Food and Behaviour Research

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Combined vitamin B6-magnesium treatment in autism spectrum disorder.

Nye, C., Brice, A. (2002) Cochrane Database Syst Rev.  (4):  CD003497. 

Web URL: View this abstract (or full text for subscribers) via the Cochrane Library here


BACKGROUND: The use of mega-vitamin intervention began in the early 1950's with the treatment of schizophrenic patients. Pyroxidine (vitamin B6) was first used with children diagnosed with "autism syndrome" when speech and language improvement was observed in some children as a result of large doses of B6. A number of published studies attempted to assess the effects of vitamin B6-Mg (Mg was found to reduce undesirable side effects from B6) on a variety of characteristics such as verbal communication, non-verbal communication, interpersonal skills, and physiological function, in individuals with autism.

OBJECTIVES: To determine the efficacy of vitamin B6 and magnesium (B6-Mg) for treating social, communication and behavioural responses of children and adults with autism.

SEARCH STRATEGY: We searched the Cochrane Controlled Trials Register (Cochrane Library, Issue 2, 2002), MEDLINE (1966- January 2002), EMBASE (1980-January 2002), PsychINFO (1887 - January 2002), Dissertation Abstracts International (1861 - January 2002). The search engine FirstSearch was also used (January 2002). Reference lists for all the obtained studies and other review articles were examined for additional studies.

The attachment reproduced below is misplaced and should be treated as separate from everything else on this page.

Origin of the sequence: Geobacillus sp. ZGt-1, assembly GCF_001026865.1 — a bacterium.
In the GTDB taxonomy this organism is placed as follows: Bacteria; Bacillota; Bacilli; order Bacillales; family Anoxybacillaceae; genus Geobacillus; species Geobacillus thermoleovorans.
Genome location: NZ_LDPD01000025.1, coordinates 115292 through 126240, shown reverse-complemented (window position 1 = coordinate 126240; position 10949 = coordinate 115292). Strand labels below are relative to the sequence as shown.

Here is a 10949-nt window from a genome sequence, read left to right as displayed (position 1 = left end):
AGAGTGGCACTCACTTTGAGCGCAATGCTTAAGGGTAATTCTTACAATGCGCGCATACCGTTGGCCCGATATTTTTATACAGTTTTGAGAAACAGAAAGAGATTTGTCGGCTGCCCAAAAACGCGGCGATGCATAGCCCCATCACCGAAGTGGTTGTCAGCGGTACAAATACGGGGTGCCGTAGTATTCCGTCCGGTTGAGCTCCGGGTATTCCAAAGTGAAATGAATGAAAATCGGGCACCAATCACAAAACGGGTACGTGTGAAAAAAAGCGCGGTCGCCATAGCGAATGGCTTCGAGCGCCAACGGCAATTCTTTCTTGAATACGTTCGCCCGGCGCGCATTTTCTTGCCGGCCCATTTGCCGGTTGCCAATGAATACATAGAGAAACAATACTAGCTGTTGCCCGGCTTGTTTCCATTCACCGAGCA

SELECTION CRITERIA: All studies in which the participants were randomly allocated prior to intervention and in which outcomes were compared to either a placebo or non-treated group were included.

DATA COLLECTION AND ANALYSIS: Two reviewers independently evaluated all potential studies identified as indicated above for inclusion.

MAIN RESULTS: Two trials were included in the review. Both studies used a double-blind crossover design. One study (Tolbert 1993) provided insufficient data to conduct an analysis. The senior author was contacted for supporting data but was unable to provide the needed information. The remaining study (Findling, 1997) yielded no significant differences between treatment and placebo group performances following the B6 intervention on measures of social interaction, communication, compulsivity, impulsivity, or hyperactivity.

REVIEWER'S CONCLUSIONS: Due to the small number of studies, the methodological quality of studies, and small sample sizes, no recommendation can be advanced regarding the use of B6-Mg as a treatment for autism.